Beth Lea
  • Female
  • South East
  • United Kingdom
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What kind of needle lace do you make, and how long have you been making it?
I've been studying needle lace for about 5 years. I used to make a lot of things in white, now I've moved over to embracing the amazing colour used in Elizabethan embroidery techniques, which include a lot of needle lace stitches.
What kind or kinds of needle lace do you want to learn?
Reticello, puncetto, punto in aria, venetian point, Alencon, Argentan. Every time I visit Normandy I go down to the Lace Museum in Alencon, where they have demonstrations given by a retired lace worker from that region.
Tell us about your other lace related interests.
Elizabethan embroidery is the one I'm really concentrating on now. Mainly because it uses colour and because it considers 3-d within the scope of needlelace. I am very interested in the amazing 3-d motifs that can be created using needle lace, without the addition of wires or cordonnets. I'm currently recreating an Elizabethan swetebag. My progress is very slow as I stop off along the way to make little things that spring from looking so closely at the most incredible floral purse I have ever seen.
Your website (you can leave this blank):
http://bethsbluebellwood.blogspot.com
Your blog (you can leave this blank):
http://bethsbluebellwood.blogspot.com

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At 4:00am on June 23, 2010, Marina Berts said…
Hi Beth,
I'm left-handed too, what a coincidence! Do you find it difficult to read instructions in needlelace diagrams of stitches? Sometimes I do and have to redraw the whole thing. There's a new book, 'The left-handed embroiderer's companion' by Yvette Stanton that I bought recently at the Royal School of Needlework, have a look at that, it's great (nothing to do with needlelace, though...).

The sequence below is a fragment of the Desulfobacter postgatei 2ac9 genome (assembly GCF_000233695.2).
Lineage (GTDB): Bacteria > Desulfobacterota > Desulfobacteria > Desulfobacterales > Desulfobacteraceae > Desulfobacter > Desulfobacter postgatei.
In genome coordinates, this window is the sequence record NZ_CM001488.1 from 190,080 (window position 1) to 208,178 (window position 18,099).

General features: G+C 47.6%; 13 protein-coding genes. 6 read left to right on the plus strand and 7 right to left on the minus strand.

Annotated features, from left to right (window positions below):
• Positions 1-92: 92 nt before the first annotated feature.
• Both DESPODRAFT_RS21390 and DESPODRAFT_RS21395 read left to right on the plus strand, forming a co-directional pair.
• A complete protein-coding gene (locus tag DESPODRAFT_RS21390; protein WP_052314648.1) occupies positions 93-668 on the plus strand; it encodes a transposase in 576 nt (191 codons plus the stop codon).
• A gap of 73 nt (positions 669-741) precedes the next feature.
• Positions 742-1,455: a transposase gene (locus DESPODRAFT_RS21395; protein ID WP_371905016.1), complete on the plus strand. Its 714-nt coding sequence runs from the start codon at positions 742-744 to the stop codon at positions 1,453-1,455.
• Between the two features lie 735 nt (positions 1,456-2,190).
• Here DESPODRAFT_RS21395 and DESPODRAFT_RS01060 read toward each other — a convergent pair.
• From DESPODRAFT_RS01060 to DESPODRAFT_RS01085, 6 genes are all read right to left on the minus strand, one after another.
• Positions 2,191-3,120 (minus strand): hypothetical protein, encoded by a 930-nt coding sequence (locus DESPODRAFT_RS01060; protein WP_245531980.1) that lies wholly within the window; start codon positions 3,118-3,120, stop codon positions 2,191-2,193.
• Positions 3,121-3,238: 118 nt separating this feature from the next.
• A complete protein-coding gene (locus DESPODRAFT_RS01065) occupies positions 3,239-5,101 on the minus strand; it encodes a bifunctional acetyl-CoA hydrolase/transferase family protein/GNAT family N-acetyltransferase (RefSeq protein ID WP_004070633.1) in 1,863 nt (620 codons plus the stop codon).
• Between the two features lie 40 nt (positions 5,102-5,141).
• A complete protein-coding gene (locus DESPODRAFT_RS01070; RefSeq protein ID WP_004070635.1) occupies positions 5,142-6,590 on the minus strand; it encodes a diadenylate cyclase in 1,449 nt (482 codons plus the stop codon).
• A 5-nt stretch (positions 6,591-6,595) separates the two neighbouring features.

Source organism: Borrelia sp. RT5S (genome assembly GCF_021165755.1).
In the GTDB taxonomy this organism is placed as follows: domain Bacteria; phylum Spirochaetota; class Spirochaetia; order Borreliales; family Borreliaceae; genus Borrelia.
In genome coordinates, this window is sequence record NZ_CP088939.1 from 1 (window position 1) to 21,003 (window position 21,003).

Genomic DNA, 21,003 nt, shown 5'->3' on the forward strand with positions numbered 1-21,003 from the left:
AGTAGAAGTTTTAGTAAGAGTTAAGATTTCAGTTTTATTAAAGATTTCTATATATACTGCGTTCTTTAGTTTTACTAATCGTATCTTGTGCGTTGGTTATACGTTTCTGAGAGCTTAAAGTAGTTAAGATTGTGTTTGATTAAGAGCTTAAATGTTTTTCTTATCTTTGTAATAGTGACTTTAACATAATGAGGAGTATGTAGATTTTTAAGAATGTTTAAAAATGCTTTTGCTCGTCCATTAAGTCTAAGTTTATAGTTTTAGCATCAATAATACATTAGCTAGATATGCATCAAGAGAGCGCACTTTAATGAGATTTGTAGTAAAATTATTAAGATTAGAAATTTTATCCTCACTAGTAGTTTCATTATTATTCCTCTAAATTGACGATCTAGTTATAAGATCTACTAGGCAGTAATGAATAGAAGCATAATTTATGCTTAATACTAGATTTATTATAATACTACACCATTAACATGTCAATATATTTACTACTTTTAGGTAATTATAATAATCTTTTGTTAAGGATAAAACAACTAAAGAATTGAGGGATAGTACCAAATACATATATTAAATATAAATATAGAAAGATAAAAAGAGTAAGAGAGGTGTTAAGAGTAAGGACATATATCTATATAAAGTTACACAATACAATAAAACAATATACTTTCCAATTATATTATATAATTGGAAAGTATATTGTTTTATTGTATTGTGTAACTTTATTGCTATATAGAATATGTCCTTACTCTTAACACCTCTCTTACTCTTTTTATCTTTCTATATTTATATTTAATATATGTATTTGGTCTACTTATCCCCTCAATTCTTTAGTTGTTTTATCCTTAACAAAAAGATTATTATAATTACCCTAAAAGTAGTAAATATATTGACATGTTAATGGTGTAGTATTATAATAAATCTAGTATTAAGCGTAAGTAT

And don't worry about my name, people call me Martina and Maria quite often :-)! Actually, my real name is Leila Marina but I've always been called just Marina.
Cheers
At 8:08pm on June 21, 2010, Lorelei Halley said…
Beth
Are your 3D pieces considered stumpwork? I know that stumpwork can be used to make 3 dimensional figures. Your various roses seem to be detached buttonhole. Is there a sharp distinction? I really don't know anything about dimensional embroidery, although it does interest me. The stitchinfingers network on ning has devotees of Brazilian dimensional and stumpwork. I don't quite understand if your "English" form fits into that continuum. i'm just interested. Human creativity never remains static. People are always thinking up new ways to combine various elements.
At 7:04am on June 21, 2010, Marina Berts said…
Hi Beth, Thanks for your comments, I am indeed quite pleased with the work I do. Especially transmitting the things I know to other people, so the nedlework can survive. I see that you've been to the Alençon Museum, I'd love to go there, too. They used to give classes there, do they still do that or have they stopped?
At 11:08pm on June 20, 2010, Lorelei Halley said…
Beth - I like the blue flower.
At 6:44am on May 14, 2010, Devon Thein said…
Yes, I think the advent of digital technology is a big boon to lace study. Otherwise you would have one person looking through a microscope trying to sketch what she thought she saw. Now many people can discuss the same image and lend their insights simultaneously.
 
 
 

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